Buy Side Still Swimming04.16.2012
Fewer stock trades are going down in the U.S. compared with last year, but buy-side managers are still able to find suitable counterparties, even if some transactions take a little longer than they used to.
“For us the lower liquidity simply means that when we go to purchase or sell names with limited liquidity, it may take us slightly longer to fill or exit the position,” said Brian Peery, portfolio manager at Hennessy Funds, which manages about $850 million.
Stock-market volume averaged about 6.83 billion shares per day in the first quarter of 2012, down about 14% from 7.94 billion shares in the year-earlier period, according to Bats Global Markets.
The tepid market has been a problem for the sell side – broker-dealers and exchanges — for whom order flow is their lifeblood. For the buy side, less liquidity may result in some tactical changes to trading strategies and perhaps an uptick in trading friction, but for the most part, managers’ focus remains with their asset allocation and security selection.
This is especially true for institutions whose bailiwick is in large-capitalization and mid-capitalization stocks. In those names, a 10% or 20% decline in volume still leaves a deep pool of prospective counterparties.
“While all levels are lower than a year ago, we haven’t noticed any disparities between the trading volumes in like securities, meaning large-cap stocks still have ample liquidity for us to get into and out of with relative ease,” Peery said. “Additionally we haven’t noticed a decline in liquidity within our small cap stocks perhaps due to our investment parameters which keep us out of micro-cap stocks.”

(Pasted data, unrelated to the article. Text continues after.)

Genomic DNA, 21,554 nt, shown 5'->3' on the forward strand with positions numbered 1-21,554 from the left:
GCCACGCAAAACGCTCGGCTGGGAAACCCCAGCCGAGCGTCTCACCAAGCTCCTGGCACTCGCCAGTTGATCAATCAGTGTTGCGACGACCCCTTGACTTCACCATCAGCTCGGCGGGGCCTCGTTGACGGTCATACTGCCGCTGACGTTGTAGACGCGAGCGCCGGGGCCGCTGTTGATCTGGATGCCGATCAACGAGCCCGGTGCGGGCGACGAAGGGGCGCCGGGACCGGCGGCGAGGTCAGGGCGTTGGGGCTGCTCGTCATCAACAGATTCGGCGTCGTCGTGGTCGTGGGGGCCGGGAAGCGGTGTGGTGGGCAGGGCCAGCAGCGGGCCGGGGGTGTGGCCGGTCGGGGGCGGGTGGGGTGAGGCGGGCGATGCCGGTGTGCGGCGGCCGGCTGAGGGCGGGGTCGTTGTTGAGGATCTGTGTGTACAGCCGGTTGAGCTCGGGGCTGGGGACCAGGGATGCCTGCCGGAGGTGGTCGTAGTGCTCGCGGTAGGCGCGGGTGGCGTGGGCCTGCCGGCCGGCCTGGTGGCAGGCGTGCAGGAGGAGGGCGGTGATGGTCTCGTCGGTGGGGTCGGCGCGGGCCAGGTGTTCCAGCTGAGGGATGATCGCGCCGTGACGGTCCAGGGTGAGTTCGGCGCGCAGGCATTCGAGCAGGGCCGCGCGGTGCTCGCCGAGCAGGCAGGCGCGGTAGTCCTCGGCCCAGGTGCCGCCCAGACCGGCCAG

If liquidity does drop off noticeably in smaller stocks, Hennessy deploys a momentum-based strategy that concentrates activity on the securities that are the most easily traded within that sector. Beyond that, the Novato, California-based manager expects the ebb in liquidity to be temporary.
“We do anticipate the volatility and liquidity will pick up,” Peery said. “Considering the VIX is coming off recent five-year lows, one would expect it should trend higher eventually. That being said, markets can stay irrational and/or exuberant for far longer than most traders can remain solvent — that is why we preach not trying to time the markets.”
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